To be a change agent, you must walk the talk
His is a story much like that of the iconic social activist Martin Luther King Jr who, back in the 1960s, nurtured a dream of a united America free of discrimination and social ills.
For a young Mpeli Malebo, who was born and raised in a community rife with unemployment with very little value placed on education and literacy, the dream was to become a teacher.
He had always looked up to teachers, they truly inspired him. Armed with chalk and a blackboard, these humble souls were able to move people out of poverty and provide them with the necessary ammunition to become better citizens in the world. For their services, teachers were held in high esteem in the town of Ficksburg, situated in the heart of the Free State, where they were role-models to many.
“I wanted to educate people, it was always my dream,” he said.
“I have always wanted to inculcate a culture of learning within the community. I knew, even from a young age, that it was the only way of improving the lives of the people that reside there. It became a challenge for me to see how I could contribute and bring about culture change in the community.”
Mpeli did just that. After completing a teaching qualification in 1995, the educator quickly rolled up his sleeves and immediately got to work within his community.
He was first charged with moulding the young minds of learners from Masaleng Primary School, quickly moving up the ranks to become Head of Department (HOD) where he headed up mathematics, natural science and technology.
He occupied this position from 2003 to 2014.
From there, he went on to become principal of Tlhabaki Intermediate School until the end of 2015.
It was not until 2017 that he became the school head at Qhowaneng Public Primary School, where he currently serves.
Mpeli said he was there not only to lead but to teach and inspire, pushing through the initial icy reception he had received from the community at large. He understood their trepidation – change is not easy when one is in a comfort zone.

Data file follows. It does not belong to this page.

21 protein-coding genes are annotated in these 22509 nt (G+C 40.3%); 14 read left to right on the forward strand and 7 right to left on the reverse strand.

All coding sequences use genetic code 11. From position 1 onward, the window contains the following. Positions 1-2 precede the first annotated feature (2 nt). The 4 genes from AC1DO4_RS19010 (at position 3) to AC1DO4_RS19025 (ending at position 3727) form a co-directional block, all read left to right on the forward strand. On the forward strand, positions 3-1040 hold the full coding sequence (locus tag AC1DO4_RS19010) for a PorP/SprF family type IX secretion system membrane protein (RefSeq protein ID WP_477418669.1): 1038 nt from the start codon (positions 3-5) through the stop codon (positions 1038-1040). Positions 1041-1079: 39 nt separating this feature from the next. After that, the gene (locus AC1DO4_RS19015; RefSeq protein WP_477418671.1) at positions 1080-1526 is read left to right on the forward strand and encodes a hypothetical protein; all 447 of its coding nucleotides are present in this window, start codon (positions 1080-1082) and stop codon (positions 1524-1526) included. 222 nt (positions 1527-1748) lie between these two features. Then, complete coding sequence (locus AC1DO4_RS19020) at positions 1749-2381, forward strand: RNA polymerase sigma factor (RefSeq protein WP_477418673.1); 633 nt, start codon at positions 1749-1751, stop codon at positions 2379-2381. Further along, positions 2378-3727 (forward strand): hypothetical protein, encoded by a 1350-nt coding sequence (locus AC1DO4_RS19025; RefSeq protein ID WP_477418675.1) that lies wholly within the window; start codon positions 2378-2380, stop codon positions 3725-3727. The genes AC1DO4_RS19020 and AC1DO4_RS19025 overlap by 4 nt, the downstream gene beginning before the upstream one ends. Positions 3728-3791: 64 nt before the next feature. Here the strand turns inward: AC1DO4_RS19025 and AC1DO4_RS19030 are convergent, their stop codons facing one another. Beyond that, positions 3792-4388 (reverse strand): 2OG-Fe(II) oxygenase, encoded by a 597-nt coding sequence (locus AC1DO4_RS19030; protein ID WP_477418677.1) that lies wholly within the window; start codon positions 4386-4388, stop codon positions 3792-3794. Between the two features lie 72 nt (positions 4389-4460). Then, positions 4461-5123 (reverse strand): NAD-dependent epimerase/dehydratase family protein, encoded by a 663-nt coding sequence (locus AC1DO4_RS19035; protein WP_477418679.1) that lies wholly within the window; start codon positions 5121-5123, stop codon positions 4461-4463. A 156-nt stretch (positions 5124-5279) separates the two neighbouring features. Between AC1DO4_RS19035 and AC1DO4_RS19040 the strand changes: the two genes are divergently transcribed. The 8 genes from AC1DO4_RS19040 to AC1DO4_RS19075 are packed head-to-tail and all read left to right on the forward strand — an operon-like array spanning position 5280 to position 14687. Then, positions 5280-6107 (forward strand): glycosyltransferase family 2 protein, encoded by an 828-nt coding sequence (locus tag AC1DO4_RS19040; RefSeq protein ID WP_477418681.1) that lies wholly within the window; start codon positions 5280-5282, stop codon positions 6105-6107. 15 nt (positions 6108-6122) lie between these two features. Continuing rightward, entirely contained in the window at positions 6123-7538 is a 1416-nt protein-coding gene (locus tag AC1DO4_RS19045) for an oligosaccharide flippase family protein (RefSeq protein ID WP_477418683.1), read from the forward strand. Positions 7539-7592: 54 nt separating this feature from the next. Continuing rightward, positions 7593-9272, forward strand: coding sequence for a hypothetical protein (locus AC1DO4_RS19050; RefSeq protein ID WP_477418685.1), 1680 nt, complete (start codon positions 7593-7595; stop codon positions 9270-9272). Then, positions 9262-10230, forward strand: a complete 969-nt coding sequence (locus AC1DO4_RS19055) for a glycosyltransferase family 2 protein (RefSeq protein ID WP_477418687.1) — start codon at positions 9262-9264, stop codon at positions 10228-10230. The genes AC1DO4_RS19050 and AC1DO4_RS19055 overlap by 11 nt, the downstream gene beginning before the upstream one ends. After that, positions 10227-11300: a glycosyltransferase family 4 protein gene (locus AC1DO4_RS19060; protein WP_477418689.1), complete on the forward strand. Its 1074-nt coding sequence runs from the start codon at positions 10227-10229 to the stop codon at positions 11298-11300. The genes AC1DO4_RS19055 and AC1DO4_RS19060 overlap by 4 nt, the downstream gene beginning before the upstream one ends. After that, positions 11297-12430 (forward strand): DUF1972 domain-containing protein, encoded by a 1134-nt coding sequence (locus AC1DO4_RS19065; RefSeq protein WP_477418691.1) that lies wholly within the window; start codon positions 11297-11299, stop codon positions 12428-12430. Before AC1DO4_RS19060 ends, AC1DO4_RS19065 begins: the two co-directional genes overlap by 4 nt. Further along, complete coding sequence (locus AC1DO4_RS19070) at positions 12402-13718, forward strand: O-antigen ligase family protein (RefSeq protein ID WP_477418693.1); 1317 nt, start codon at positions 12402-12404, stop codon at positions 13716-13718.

At that point this ambitious teacher had 23 years of experience - 16 of which were in management – backing him so success was almost guaranteed. Yes, the learners were ill-disciplined when he arrived and the parents antagonistic in the face of the changes he was making, but a breakthrough came in the end.
“If I am experiencing challenges I need only write a newsletter and ask parents with certain skills to come and assist and they respond very positively. I am never short of volunteers,” he said, adding that community support was all the more important for him and his school because of escalating unemployment and substance abuse.
“But none of these have ever impacted on the school directly. I have never ever had a burglary or vandalism in this school since my arrival here. It is understood and accepted that this is an institution of learning. This just shows how highly the school is regarded by this community.”
Other principals, faced with similar challenges, may have tried and failed, but Mpeli said true success came down to one's approach.
He explained: “There is a standard that I set, plus a culture which I urged all involved to adopt which I believe will take this school to the next level. I want to change this school so that in the near future it is seen as a centre of excellence. I want to see all the learners in a position to compete with other learners nationally. It’s not enough to just say I want learners who will pass. I want learners who are very strong in terms of articulation and are able to face the challenges of the world head-on. I want learners who will demonstrate good leadership skills.
“The motto of this school is 'work hard and succeed', but I personally believe that the motto should be 'let us be schooled into a centre of excellence'. This is my vision for the school and I'm setting myself a target of four years to complete this change.”
Another pressing issue Mpeli faced was a high absenteeism rate. Blame poverty and unemployment, the principal said, which leads to food insecurity. When the cupboards at home are empty, many parents are loath to send their children to school with grumbling stomachs.
The Tiger Brands Foundation’s in-school feeding programme provided much-needed assistance.
The Foundation gives the school's 1 104 learners a hot breakfast daily, knocking absenteeism down to a meagre 1%.
Eager for their breakfast, the pupils are punctual, with Grade Rs all the way to the Grade 7s seated at their desks before 7 am every day.
“The programme teaches both educators and learners the importance of proper nutrition. A lot of these learners come from an area where most of the parents are not working but the Tiger Brands Foundation has helped to improve the situation at home. You can imagine if, in each and every family, both parents are not working and just how stressful it is for them to let their young ones leave home without first having something to start their day properly,” Mpeli said.
This programme gives truth to the old adage “breakfast is the most important meal of the day”.
“School performance has improved drastically. Indeed, the Tiger Brands Foundation has brought about change in the lives of the community that I am serving,” he said, adding that despite the numerous challenges the school still faces, one of them being the lack of a proper kitchen, there is still hope for positive change.
He concluded: “As a principal, you must walk your talk. You must demonstrate leadership from left, right and centre. You must basically demonstrate what you want to see happening. This is what I am doing here. I'm leading by example and it’s simply beautiful to see the wonders this has done for the school.”